LONDON – Australian flag carrier Qantas has once again landed in soup, as The Transport Workers Union has demanded the resignation of the carrier’s CEO Alan Joyce after the airline issued an apology to its customers over the video featuring Alan Joyce.
As the holiday season is reaching its peak in the post-pandemic recovery phase for the airlines, the carrier has been subject to surging frequent flight cancellations and delays, where customer had to face the challenges and thus affected their experience.
Based on the situation, Qantas decided to release a statement apologising for the challenges faced by the customers, featuring its CEO Alan Joyce.
In the quoted video, Alan Joyce said that frequent flyers based in Australia and New Zealand will be offered AU$50 as a token of compensation towards Qantas flights as Mr. Joyce confessed that the return to flying in the post-pandemic era hasn’t gone smoothly and passenger experience has been hampered, stated the video message.
In the video statement Mr. Alan Joyce said that “Over the past few months too many of you have had flight delays, flight cancelled or bags misplaced. There are good reasons why, but when it comes to what you expect from Qantas, it’s not good enough.”
As the announcement was released, the Transport Workers Union condemned and retaliated by calling it a ‘Stunt’ and expressed their views by saying that general public will see the AU$50 discount voucher as an attempt at damage control for what they have been through.
Michael Kaine, Union’s National Secretary labelled this move by quoting “Alan Joyce at his absolute worst” and further demanded for CEO’s resignation.
“Australians see through this stunt. The thousands of passengers who’ve spent hours in call centre queues following cancelled flights, delays and lost luggage won’t want to waste more of their time attempting to cash in a voucher to buy themselves more of the same chaos” stated Mr. Michael Kaine in his statement.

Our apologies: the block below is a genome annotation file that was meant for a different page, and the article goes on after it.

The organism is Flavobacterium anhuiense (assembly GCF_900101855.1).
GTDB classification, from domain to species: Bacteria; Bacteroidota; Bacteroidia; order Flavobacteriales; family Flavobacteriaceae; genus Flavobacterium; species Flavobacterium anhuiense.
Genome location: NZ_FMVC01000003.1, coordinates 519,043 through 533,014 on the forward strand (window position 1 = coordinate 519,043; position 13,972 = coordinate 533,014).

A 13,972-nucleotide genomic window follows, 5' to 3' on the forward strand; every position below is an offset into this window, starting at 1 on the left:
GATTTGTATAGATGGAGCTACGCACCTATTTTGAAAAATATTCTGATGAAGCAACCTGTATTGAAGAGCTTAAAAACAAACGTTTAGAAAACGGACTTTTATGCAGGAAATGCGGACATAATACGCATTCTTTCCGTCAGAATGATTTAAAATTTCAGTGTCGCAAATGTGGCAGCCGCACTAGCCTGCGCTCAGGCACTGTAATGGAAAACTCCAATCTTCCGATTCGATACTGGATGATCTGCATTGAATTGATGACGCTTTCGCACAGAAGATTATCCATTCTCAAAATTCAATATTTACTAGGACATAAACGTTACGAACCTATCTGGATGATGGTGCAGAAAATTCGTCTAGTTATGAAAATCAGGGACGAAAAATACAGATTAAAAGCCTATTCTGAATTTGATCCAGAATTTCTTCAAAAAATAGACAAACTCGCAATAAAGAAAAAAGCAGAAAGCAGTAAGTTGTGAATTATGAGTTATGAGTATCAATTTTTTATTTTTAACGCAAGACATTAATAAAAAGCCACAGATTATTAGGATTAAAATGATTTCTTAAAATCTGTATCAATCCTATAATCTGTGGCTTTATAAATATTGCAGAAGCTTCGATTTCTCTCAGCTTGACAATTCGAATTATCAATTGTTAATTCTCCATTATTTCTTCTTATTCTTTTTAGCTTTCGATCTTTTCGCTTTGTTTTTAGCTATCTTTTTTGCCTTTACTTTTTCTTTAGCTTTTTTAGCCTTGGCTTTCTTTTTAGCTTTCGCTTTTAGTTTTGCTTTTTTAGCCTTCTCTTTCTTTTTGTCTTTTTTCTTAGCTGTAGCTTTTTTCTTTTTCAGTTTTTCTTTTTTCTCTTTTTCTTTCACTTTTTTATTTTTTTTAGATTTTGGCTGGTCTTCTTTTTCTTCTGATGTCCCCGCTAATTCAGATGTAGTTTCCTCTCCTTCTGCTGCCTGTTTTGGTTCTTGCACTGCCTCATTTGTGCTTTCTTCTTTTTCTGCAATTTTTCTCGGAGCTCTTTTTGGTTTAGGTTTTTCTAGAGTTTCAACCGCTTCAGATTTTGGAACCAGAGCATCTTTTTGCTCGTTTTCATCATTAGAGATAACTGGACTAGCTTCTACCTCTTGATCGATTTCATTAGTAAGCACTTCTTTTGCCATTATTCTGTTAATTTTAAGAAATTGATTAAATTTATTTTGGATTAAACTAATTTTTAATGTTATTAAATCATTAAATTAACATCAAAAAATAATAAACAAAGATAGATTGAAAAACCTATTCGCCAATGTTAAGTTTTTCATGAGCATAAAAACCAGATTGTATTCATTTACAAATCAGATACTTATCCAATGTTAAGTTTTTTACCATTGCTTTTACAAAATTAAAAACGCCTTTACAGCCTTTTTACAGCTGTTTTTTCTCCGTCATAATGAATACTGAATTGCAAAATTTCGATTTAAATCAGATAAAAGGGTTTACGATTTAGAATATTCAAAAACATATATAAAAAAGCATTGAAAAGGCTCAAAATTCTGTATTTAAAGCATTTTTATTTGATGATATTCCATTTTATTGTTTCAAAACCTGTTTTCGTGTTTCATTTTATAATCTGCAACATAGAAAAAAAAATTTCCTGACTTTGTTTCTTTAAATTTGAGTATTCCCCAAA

Mr. Kaine further concluded on this issue by adding his views on ABC radio interview today morning that “This is Alan Joyce at his absolute worst, 50bucks he says will fix this crisis. No, what is needed is Alan Joyce to resign and for the federal government to put in place a safe and secure skies commission and an independent body that can make decision in aviation in the publics interest.”
Qantas and Union – A turbulent relationship!
After today’s apology statement over the video and Qantas CEO once again finding himself in cross hair with the union, the relationship between Qantas and Union has escalated to new levels making it more turbulent over years.
Earlier in August, over 700 aircraft engineers from Qantas and LCC subsidiary JetStar were planning to stop work for ‘one minute’ at end of August, as announced by the Australian Licensed Aircraft Engineers Association (ALAEA).
As the justification for this action was in response to ALAEA’s demand for 12% pay rise to make up for stagnant wages over past four years without any reconsiderations.
Speaking on this issue, ALAEA’s federal secretary, Steve Purvinas, said that “We do want to give some time for resolution of these matters before we have to do anything that may even be close to disrupting the public, so the ‘token’ action was an example of the union’s ‘willingness to negotiate in good faith’”.
However, “alternative labor provisions would be made in the advent of further action. We want to assure the public that we won’t be harming their services. Our target is the airline who are not negotiating in good faith.” Mr. Purvinas added.
But the epitome of this crusade was launched by the Transport Workers Union against Qantas CEO when the federal court found that the carrier has redundant and sacked over 1600 ground handling staff in 2020 lockdowns on the measures of disrupted international and regional air travel due to intensified lockdowns.
But the carrier outsourced work to the contractors in breach of Fair Work Act, which took the relation between the union and Qantas to new staggering boiling point.
According to the federal government of Australia, Qantas has lost over AU$1.2 billion in 2022 financial first quarter as a result of imposed lockdowns in major cities like Sydney and Melbourne.
Owing to which, the carrier has been facing longstanding challenge with the staff shortages on the ground of Covid-19. The carrier has still shown positive trends in bringing flight cancellations from 8.1% to 6.5% between June and July, as asserted by Mr. Joyce.
Pointing at the improvement factor, Mr. Joyce asserted that the carrier would be rolling new technologies worth AU$15 million to enhance and ensure customer experience along with adjusted schedule to have more staff on standby as the carrier is observing over 50% rise in the employee sick leaves.
“We have already seen a sustained improvement in baggage handling and on-time performance and while factors out of our control like weather can have an impact on our schedule, we expect things to keep improving each week,” concluded Mr. Alan Joyce.